I’ve been analysing my crafting habits, and I notice that I shift hobbies really quickly. I can’t just make something of a particular style and stick with it. I start to get bored, and I move on to the next thing. It must be bad for business, I’m sure. All I know is, I’ve always been a jack of all trades, and I am just either not passionate about any craft to really focus on it, or I need plenty of variety to keep myself entertained… I can’t identify which craft I love, love, love all the time, but I do know which crafts I don’t fancy: sketching, painting, knitting, embroidery, and of course, cooking. I think I grew to dislike sketching and painting because I was always forced to do it in school, and my work was always ridiculed.

Anyway, in the past week, I picked up a pasta machine — which is not for making pasta. And then I decided to try miniature food since I was out of ideas for clay beads. It sure is fun to make fake food while I can’t even begin to make real food. I learned some new techniques like how to make realistic cake icing. My living room is seriously getting clogged up with more and more equipment. I have two work tables now, all messy and full of stuff. I am one who clutters tables and shelves as time goes on.

I’m enjoying myself now, but, I can’t help thinking… This craft is not unique, and others will always be better than I am… And what is going to be my next temporary obsession when I get bored? Why can’t I just find something I’m passionately in love with? I worry that no one is going to support a crafter that swaps between different crafts every month or so. I think this whole issue is also linked to the fact that I did not really go into any speciality at uni, and my work experiences don’t even drive me into a particular direction. Again, I can see the evidence of myself being a jack of all trades.

Oh well, self-pity aside, I have some yummy photos of my recent clay work. All these done in just a couple of days. Michael says I learn fast. What do you think?

These are the clay foods I am happy with. I have a few more that didn’t turn out quite as I wanted, and so they sit on Michael’s desk.

Yummy cake! I always thought cake had to be made with liquid polymer clay and baking soda, like a real cake, but the way I used simply simulates the texture of a crumbly cake — clay was teased up manually using a pin. I did use liquid clay for the icing, though. Funny, I never really eat much cake at all. In fact, I don’t even eat doughnuts, and but they sure are nice to faux.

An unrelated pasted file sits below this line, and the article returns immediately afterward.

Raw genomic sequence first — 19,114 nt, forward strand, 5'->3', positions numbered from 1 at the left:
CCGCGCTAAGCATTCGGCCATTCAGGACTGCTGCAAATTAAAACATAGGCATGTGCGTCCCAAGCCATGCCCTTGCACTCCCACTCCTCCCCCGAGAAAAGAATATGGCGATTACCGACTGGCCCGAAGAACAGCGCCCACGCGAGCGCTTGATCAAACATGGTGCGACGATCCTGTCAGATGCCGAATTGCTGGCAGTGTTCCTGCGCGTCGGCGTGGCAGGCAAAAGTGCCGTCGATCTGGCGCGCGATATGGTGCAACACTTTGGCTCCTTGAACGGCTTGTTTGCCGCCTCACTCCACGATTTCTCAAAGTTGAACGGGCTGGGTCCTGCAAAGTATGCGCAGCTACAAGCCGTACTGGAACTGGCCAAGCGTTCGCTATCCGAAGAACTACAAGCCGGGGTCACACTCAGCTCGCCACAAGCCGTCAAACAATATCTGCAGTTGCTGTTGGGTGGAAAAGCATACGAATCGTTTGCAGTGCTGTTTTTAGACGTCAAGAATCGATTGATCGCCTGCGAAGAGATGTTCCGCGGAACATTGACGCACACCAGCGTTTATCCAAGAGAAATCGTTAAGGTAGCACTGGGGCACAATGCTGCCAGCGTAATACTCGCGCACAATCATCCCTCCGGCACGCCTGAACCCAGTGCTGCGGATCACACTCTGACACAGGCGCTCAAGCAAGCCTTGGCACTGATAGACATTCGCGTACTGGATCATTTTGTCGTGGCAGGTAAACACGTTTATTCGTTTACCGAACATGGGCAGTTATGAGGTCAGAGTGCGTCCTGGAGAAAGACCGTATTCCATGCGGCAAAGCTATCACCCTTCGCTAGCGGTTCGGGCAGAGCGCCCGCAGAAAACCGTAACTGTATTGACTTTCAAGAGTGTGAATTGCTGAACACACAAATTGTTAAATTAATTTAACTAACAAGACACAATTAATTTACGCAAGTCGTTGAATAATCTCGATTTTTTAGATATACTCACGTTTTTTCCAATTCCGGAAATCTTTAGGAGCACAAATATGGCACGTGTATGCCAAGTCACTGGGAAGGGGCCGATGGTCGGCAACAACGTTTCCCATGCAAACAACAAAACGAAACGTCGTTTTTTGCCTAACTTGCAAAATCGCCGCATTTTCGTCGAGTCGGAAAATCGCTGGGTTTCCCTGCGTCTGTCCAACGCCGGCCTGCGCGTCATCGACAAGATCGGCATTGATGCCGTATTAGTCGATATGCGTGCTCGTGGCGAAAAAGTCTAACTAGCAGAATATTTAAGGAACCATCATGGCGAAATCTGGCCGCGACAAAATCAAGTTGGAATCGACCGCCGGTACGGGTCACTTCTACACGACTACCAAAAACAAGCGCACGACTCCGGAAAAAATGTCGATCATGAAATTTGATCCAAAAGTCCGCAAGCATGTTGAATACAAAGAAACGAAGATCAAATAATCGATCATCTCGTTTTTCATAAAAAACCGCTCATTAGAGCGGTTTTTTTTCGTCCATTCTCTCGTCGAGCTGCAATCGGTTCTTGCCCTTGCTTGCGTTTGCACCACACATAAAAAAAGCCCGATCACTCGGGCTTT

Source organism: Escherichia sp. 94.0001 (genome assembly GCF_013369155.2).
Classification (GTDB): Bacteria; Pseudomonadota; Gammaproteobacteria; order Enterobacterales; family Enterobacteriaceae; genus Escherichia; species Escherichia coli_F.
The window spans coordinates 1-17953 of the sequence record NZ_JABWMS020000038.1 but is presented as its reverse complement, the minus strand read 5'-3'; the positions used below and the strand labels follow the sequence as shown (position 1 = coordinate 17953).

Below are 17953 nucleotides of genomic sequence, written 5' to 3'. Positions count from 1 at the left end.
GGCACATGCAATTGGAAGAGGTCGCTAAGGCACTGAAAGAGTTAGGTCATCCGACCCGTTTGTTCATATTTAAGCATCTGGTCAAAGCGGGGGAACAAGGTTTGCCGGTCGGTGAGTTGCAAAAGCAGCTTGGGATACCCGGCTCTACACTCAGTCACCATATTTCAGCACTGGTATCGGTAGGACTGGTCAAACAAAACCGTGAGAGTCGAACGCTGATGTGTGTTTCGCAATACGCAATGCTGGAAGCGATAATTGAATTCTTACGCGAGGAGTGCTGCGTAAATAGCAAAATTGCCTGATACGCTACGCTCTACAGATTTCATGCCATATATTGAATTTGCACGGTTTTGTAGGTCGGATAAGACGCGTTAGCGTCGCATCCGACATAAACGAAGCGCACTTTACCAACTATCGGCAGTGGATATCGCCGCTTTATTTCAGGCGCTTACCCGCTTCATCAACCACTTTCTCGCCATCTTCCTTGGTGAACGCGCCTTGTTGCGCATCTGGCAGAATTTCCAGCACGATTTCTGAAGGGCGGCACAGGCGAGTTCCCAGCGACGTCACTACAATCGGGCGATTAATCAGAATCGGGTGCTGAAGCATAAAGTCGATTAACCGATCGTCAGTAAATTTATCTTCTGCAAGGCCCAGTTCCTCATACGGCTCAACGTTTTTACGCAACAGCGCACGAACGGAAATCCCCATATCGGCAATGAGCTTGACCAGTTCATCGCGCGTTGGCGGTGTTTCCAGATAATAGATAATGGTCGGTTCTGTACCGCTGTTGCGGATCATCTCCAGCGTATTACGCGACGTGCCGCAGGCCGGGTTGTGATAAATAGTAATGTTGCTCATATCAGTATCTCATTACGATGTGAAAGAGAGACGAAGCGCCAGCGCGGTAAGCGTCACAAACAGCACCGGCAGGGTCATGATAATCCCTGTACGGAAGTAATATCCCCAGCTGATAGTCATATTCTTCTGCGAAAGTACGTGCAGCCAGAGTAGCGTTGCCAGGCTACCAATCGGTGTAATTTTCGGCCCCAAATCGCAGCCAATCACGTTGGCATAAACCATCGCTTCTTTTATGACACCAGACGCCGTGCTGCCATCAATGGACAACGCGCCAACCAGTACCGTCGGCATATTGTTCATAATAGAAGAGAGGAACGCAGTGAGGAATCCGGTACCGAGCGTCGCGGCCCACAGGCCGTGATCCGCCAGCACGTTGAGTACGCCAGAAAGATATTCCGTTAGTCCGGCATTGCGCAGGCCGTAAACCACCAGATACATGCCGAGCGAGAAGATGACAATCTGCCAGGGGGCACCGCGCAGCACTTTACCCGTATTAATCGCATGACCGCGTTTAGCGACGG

Pictured are a number of pendants. I’ve been wearing the cake with the white icing on the top right of the photo. It’s the first cake I made, before even using the new techniques I picked up.

The creamy sauces you see on doughnuts and cakes in this photo were done using window paint. I normally see people selling coloured glue or 3D fabric paint for this purpose, but I decided to find a locally available replacement. I need to photograph my equipment one day! It’s really fun and challenging to think of ways to use little substitutions available at my local Migros Do-It. I love that store. I visit 2-3 times a week, seriously. Okay, so another post on my equipment is in order!

2 thoughts on “Just a Thought

  1. Janet,
    As an Internet Marketing Consultant, we have a saying in the industry. Fail fast, Fail forward, and move onto better things. Your understanding of polymer clay and the quality of your craftsmanship are better than anything I’ve seen on the market. And I’ve done countless hours of research in the polymer clay mini food market. I recommend that you stay with this hobby and show the world you are the best.

    By the way, I just sent you an email to your Citrus-Acid account, so please let me know through this email if you did not receive anything. I am really interested in writing about your work. Fantastic pictures, too. Keep up the great work.


    • Thank you, Andrew. Yes, I received your email — already replied. Looking forward to seeing the article when it’s done!

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